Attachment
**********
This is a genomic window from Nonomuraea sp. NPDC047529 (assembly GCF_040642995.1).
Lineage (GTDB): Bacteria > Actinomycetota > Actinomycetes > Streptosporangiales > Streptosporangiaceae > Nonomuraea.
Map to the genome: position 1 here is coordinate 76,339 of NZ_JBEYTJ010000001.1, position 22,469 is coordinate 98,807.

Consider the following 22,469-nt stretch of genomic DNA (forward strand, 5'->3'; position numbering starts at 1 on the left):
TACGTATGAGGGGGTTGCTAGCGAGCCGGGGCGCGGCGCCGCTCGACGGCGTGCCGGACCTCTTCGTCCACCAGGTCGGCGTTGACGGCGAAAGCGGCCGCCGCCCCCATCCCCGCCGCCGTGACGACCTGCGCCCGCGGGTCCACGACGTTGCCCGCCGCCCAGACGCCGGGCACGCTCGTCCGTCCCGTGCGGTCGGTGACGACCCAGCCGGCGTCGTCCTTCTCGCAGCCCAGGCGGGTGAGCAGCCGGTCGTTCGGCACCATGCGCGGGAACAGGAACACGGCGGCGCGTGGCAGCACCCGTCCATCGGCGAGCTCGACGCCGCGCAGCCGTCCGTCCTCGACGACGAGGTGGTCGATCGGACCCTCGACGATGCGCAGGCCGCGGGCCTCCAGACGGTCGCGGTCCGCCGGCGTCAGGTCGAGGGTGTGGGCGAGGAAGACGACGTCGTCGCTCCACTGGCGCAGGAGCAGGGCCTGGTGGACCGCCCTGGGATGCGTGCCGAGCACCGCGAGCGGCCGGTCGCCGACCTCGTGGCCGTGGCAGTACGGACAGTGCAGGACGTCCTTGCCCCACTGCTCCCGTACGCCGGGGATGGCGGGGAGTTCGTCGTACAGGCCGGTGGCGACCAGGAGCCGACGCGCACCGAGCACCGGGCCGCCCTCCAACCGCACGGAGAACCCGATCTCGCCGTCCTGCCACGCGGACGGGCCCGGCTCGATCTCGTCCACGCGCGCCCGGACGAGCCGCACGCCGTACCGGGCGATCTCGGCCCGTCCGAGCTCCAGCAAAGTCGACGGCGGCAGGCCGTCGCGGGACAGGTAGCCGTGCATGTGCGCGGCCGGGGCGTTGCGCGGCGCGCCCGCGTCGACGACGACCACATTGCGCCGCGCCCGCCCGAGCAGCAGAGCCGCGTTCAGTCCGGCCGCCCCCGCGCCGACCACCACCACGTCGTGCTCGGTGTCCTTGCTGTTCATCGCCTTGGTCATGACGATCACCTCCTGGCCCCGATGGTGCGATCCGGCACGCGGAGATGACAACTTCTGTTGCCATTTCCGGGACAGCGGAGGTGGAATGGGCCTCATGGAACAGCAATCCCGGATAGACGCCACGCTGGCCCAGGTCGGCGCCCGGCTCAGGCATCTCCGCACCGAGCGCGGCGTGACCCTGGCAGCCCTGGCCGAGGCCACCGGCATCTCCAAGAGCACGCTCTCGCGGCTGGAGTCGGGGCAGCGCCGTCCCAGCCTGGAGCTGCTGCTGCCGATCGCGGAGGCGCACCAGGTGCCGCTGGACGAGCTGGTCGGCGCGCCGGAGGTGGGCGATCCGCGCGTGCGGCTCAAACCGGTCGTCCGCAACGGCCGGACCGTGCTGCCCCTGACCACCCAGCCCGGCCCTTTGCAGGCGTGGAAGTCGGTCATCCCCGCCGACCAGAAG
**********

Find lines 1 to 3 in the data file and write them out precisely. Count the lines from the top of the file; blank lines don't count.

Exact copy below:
This is a genomic window from Nonomuraea sp. NPDC047529 (assembly GCF_040642995.1).
Lineage (GTDB): Bacteria > Actinomycetota > Actinomycetes > Streptosporangiales > Streptosporangiaceae > Nonomuraea.
Map to the genome: position 1 here is coordinate 76,339 of NZ_JBEYTJ010000001.1, position 22,469 is coordinate 98,807.